The world's diamond industry approved the ban on "conflict diamonds" that fund some of Africa's bloodiest civil wars, agreeing to adopt strict measure that monitor manufacturing centers. People at the World Diamond Congress, held in Belgium on July 19th, promised to institute an International Diamond Council, which would regulate the expulsion of traders and potentially prosecute them with criminal charges. The industry's move has been praised by non-governmental organizations, the U.N., and governments that have long pushed for corporate responsibility. Conflict diamonds have partly fueled a multitude of brutal wars in Africa, where hundreds of thousands are left raped, mutilated, and killed in Sierra Leone, Angola and the Democratic Republic of the Congo. According to Human Rights Watch and U.N. groups, women and girls as young as the age of 10 were repeatedly raped and tortured by rebel forces in Sierra Leone.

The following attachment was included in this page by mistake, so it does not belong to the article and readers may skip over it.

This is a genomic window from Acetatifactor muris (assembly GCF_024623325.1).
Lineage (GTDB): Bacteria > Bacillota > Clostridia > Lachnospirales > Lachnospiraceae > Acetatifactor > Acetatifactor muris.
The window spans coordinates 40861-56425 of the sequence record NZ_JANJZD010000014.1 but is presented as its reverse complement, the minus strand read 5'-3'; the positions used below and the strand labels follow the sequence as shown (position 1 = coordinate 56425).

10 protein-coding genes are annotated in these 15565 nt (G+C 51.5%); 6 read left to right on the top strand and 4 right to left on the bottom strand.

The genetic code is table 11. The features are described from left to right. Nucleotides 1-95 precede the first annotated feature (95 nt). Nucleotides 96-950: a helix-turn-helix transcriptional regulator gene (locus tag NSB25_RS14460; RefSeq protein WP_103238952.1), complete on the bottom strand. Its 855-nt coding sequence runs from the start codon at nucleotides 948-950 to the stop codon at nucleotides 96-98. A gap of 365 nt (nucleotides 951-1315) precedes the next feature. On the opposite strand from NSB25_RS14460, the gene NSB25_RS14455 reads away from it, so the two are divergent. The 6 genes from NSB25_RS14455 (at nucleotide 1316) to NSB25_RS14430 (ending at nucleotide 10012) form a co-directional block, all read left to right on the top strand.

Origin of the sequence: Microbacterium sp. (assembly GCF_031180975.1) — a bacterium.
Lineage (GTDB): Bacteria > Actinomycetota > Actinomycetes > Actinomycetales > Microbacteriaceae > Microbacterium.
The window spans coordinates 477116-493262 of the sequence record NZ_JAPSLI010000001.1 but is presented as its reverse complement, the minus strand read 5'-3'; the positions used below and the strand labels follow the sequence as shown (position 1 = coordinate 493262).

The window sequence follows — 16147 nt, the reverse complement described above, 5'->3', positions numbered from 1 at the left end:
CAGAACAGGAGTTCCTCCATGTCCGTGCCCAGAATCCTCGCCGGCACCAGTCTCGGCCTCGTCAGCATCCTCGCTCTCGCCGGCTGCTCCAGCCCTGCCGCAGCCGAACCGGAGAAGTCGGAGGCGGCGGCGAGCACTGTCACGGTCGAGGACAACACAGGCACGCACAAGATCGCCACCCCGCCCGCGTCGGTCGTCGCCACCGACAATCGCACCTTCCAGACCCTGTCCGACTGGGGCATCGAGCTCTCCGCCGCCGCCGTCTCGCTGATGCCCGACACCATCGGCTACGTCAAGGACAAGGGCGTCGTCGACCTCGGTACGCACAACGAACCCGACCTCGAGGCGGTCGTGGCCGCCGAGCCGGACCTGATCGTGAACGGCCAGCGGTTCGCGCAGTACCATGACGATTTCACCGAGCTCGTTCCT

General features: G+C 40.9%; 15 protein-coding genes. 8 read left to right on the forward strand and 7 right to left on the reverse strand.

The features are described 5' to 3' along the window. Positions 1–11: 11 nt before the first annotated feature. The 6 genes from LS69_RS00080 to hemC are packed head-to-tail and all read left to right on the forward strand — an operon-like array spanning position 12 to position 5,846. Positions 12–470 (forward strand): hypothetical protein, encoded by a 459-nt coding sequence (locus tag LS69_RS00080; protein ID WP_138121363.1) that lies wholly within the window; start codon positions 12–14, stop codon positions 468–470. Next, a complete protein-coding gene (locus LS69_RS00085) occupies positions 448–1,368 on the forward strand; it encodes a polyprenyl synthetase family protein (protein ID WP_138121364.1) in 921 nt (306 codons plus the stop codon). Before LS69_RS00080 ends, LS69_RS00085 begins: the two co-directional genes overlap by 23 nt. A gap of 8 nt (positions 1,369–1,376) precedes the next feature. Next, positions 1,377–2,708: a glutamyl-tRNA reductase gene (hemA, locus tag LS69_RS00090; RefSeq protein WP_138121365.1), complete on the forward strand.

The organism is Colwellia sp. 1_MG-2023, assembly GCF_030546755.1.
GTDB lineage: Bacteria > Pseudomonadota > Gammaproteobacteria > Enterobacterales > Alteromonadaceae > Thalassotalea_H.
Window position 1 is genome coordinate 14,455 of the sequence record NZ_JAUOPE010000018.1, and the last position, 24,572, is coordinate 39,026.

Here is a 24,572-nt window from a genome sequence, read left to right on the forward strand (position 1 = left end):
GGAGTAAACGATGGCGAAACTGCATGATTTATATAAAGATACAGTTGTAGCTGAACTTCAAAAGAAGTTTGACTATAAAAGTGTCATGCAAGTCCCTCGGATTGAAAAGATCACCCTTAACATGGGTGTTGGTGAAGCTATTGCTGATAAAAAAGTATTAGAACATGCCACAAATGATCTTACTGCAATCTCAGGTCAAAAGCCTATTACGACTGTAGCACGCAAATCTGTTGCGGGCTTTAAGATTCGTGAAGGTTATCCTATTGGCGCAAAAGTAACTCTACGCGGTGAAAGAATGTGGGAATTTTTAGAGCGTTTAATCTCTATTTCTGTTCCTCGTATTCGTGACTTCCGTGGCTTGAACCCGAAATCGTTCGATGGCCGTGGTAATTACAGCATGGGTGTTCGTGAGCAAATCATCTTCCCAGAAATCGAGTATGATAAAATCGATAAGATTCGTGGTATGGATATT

Media Resources: Financial Times - 21 July 2000 BBC News - 19 July
7/30/2014 Fifth Circuit Court Rules In Favor Of Mississippi's Last Clinic - Mississippi's last remaining abortion clinic will remain open after a the US Court of Appeals for the Fifth Circuit upheld a preliminary injunction against HB 1390, the Mississippi TRAP (Targeted Regulation of Abortion Providers) law requiring abortion providers to obtain admitting privileges at area hospitals.
Had the court not upheld the lower federal's court's injunction, HB 1390 would have shuttered Jackson Women's Health Organization (JWHO), the state's only comprehensive reproductive health center. . . .